Planning has always been about getting to the heart of the issue. It is about being able to question relentlessly and fearlessly, to welcome the possibility of finding and recognising the brilliant in the seemingly obvious. To question, to question, to question. Creativity is an outcome of questioning and every creative idea is ultimately a courageous response to a problem that has been questioned repeatedly, thoughtfully and with unwavering tenacity.

The current business environment is a wonderful opportunity for planning to do what it does best– to ignite creativity.

Creativity that sets the foundation for growth, Creativity that generates and delivers value, Creativity that enables and supports bold, new customer experiences to drive engagement. With precision and at speed. Creativity that delivers measurable impact. Creativity that will shape the future.

The future of planning first and foremost rests on the courage to ask all the questions. Good questions, hard questions, challenging and fundamental questions.

Secondly, it rests on the curiosity to know more.

More about the business, more about the business model, more about how the money works, more about how clients make money, how they make decisions and how they think their consumers make decisions. People choose brands that are meaningful to their lives. As planners we must remain relentless in our pursuit to use every tool, technique or resource that allows us to balance intuition with rigour to always know more about how people live their lives. Knowing more is fundamental to being able to excite with possibility and reassure with certainty.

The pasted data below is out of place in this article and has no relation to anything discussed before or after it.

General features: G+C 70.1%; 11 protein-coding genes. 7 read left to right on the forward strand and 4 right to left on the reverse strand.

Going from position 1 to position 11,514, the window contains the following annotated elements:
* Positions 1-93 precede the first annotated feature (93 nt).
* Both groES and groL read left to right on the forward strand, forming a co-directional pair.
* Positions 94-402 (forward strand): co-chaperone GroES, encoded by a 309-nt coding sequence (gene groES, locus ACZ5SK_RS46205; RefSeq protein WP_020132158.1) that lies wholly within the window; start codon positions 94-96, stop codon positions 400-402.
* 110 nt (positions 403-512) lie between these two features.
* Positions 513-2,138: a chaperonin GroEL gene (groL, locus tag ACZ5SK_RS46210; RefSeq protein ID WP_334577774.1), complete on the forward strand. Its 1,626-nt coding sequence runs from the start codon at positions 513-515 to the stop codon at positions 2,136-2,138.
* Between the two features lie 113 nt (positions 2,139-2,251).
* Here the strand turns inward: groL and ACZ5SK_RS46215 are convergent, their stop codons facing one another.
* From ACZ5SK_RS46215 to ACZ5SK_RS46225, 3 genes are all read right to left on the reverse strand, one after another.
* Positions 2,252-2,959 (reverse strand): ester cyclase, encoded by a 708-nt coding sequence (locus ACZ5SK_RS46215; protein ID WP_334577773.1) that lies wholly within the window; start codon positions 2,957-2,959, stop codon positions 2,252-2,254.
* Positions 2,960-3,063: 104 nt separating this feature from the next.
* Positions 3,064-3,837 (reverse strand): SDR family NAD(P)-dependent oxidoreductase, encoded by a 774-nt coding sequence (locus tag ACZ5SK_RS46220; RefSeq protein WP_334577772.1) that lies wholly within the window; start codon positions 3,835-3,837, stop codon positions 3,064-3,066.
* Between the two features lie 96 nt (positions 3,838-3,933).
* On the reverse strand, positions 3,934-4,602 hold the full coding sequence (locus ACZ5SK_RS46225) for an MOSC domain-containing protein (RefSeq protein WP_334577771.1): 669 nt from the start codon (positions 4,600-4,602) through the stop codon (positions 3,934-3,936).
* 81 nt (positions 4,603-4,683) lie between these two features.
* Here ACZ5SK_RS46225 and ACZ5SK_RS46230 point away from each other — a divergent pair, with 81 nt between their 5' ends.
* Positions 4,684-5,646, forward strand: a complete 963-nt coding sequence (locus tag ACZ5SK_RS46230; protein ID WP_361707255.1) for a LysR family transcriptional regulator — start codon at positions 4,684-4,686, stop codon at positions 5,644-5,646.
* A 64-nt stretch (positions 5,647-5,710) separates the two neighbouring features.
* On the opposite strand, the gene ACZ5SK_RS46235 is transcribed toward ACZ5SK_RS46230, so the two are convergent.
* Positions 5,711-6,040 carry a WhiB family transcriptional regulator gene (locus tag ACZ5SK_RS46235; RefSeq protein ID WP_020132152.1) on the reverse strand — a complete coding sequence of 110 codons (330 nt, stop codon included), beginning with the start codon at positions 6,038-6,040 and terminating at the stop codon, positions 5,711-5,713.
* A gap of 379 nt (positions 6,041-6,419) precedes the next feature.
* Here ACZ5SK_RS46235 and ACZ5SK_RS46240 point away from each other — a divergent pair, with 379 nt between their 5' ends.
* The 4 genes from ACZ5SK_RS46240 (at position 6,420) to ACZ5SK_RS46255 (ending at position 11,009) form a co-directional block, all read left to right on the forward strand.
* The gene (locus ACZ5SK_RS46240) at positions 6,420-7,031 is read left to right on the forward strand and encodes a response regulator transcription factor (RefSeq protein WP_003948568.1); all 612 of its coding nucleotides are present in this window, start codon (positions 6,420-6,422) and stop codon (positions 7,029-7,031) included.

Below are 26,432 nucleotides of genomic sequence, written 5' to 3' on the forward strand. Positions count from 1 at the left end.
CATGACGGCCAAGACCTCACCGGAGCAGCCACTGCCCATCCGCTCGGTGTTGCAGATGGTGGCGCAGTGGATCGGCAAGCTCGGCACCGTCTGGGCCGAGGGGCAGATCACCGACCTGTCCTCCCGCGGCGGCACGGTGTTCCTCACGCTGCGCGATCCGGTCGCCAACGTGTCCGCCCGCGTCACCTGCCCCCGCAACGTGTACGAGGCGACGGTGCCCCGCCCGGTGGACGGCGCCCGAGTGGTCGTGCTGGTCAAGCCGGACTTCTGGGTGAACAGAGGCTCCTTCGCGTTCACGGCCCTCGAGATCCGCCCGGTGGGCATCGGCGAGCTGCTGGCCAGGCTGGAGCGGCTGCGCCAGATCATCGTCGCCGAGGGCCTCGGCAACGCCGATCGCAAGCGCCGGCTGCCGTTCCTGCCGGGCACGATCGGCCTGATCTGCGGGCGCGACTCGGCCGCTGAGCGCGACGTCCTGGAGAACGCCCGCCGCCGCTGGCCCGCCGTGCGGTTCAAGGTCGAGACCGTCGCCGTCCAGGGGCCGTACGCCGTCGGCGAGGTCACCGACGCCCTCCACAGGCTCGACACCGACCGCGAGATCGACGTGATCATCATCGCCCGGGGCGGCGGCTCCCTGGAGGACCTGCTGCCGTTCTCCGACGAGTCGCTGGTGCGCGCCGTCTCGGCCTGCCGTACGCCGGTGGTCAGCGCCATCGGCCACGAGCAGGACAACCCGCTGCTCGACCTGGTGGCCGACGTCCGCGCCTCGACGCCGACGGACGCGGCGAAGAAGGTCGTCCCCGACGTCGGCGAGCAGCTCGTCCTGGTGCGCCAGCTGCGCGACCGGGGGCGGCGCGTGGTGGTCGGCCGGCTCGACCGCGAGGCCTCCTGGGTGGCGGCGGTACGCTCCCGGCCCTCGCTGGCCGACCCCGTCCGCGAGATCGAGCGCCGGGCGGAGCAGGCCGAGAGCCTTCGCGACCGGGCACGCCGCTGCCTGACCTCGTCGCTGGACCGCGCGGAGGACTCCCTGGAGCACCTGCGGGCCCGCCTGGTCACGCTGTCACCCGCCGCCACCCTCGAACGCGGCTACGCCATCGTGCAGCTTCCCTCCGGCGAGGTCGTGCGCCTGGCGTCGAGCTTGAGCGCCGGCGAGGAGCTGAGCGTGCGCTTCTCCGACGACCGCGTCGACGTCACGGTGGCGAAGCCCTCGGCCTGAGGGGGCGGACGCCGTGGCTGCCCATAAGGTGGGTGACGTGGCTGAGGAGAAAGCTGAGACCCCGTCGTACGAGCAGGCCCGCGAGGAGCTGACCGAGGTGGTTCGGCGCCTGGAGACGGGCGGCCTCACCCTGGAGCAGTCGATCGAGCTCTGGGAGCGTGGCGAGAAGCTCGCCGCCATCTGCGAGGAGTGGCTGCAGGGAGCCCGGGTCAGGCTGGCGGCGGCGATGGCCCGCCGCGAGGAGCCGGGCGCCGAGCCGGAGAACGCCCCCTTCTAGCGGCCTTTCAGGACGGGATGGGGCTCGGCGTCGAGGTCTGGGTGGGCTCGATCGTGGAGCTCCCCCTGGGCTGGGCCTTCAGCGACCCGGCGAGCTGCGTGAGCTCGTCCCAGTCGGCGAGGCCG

The discipline of planning was created to build the knowledge that would enable work that could challenge conventional wisdom and cliched assumptions of how communications worked, of how people allegedly felt, and lived and assumptions of how research worked. The future of planning rests on the determination to always be wanting to know more and the commitment to helping our clients know more.

It’s at the heart of what makes work irrefutably magical and captivating.

Finally, the future of planning rests on confidence. The confidence of knowing your worth.

In the case of planning knowing our worth is knowing how to claim and prove the value of the work we create. It’s what ultimately rationalises creative risk and it’s what planning set out to do in the very first place

Effectiveness is the only proof that matters. It’s what separates work from work that works. It’s the basis upon which clients invest in our industry and in commercial creativity. Being able to evaluate and prove the extent to which our work contributes to their business in the short term and long term is critical in securing our future.

The future of planning rests on never forgetting why our job was created in the first place.

Harjot Singh is global chief strategy officer at McCann and convenor of judges for the 2022 IPA Effectiveness Awards